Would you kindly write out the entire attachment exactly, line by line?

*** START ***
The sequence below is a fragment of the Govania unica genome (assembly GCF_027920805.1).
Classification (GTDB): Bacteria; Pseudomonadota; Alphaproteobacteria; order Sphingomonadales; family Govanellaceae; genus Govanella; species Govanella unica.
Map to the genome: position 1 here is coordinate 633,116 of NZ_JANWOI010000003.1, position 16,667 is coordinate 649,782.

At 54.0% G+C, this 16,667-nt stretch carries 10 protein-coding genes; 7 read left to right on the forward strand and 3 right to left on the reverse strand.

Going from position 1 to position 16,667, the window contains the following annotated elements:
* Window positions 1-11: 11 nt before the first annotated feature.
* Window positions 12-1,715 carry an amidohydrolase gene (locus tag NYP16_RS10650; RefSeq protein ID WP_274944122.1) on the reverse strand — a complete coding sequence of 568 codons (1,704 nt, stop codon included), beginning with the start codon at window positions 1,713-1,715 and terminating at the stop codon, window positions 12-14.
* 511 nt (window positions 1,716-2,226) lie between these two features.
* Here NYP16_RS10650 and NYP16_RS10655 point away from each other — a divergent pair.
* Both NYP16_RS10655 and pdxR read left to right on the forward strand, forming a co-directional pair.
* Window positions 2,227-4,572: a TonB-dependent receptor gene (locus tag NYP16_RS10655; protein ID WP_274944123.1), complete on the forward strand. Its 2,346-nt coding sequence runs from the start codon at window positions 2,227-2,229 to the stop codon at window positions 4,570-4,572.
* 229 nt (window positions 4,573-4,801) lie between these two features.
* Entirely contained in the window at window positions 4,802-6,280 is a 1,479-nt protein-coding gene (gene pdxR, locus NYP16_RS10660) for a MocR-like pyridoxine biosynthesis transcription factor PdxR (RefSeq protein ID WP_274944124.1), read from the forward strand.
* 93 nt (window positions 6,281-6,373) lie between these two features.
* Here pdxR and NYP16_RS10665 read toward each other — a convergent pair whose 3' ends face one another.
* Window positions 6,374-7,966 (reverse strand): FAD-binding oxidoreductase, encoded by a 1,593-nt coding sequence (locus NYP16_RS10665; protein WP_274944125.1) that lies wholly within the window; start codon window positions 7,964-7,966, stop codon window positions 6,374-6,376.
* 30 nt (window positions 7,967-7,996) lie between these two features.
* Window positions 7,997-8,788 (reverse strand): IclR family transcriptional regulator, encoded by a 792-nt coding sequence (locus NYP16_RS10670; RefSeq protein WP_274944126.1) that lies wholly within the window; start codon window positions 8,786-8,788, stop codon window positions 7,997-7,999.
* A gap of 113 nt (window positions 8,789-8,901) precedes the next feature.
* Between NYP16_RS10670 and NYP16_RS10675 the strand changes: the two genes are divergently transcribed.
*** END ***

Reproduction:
The sequence below is a fragment of the Govania unica genome (assembly GCF_027920805.1).
Classification (GTDB): Bacteria; Pseudomonadota; Alphaproteobacteria; order Sphingomonadales; family Govanellaceae; genus Govanella; species Govanella unica.
Map to the genome: position 1 here is coordinate 633,116 of NZ_JANWOI010000003.1, position 16,667 is coordinate 649,782.

At 54.0% G+C, this 16,667-nt stretch carries 10 protein-coding genes; 7 read left to right on the forward strand and 3 right to left on the reverse strand.

Going from position 1 to position 16,667, the window contains the following annotated elements:
* Window positions 1-11: 11 nt before the first annotated feature.
* Window positions 12-1,715 carry an amidohydrolase gene (locus tag NYP16_RS10650; RefSeq protein ID WP_274944122.1) on the reverse strand — a complete coding sequence of 568 codons (1,704 nt, stop codon included), beginning with the start codon at window positions 1,713-1,715 and terminating at the stop codon, window positions 12-14.
* 511 nt (window positions 1,716-2,226) lie between these two features.
* Here NYP16_RS10650 and NYP16_RS10655 point away from each other — a divergent pair.
* Both NYP16_RS10655 and pdxR read left to right on the forward strand, forming a co-directional pair.
* Window positions 2,227-4,572: a TonB-dependent receptor gene (locus tag NYP16_RS10655; protein ID WP_274944123.1), complete on the forward strand. Its 2,346-nt coding sequence runs from the start codon at window positions 2,227-2,229 to the stop codon at window positions 4,570-4,572.
* 229 nt (window positions 4,573-4,801) lie between these two features.
* Entirely contained in the window at window positions 4,802-6,280 is a 1,479-nt protein-coding gene (gene pdxR, locus NYP16_RS10660) for a MocR-like pyridoxine biosynthesis transcription factor PdxR (RefSeq protein ID WP_274944124.1), read from the forward strand.
* 93 nt (window positions 6,281-6,373) lie between these two features.
* Here pdxR and NYP16_RS10665 read toward each other — a convergent pair whose 3' ends face one another.
* Window positions 6,374-7,966 (reverse strand): FAD-binding oxidoreductase, encoded by a 1,593-nt coding sequence (locus NYP16_RS10665; protein WP_274944125.1) that lies wholly within the window; start codon window positions 7,964-7,966, stop codon window positions 6,374-6,376.
* 30 nt (window positions 7,967-7,996) lie between these two features.
* Window positions 7,997-8,788 (reverse strand): IclR family transcriptional regulator, encoded by a 792-nt coding sequence (locus NYP16_RS10670; RefSeq protein WP_274944126.1) that lies wholly within the window; start codon window positions 8,786-8,788, stop codon window positions 7,997-7,999.
* A gap of 113 nt (window positions 8,789-8,901) precedes the next feature.
* Between NYP16_RS10670 and NYP16_RS10675 the strand changes: the two genes are divergently transcribed.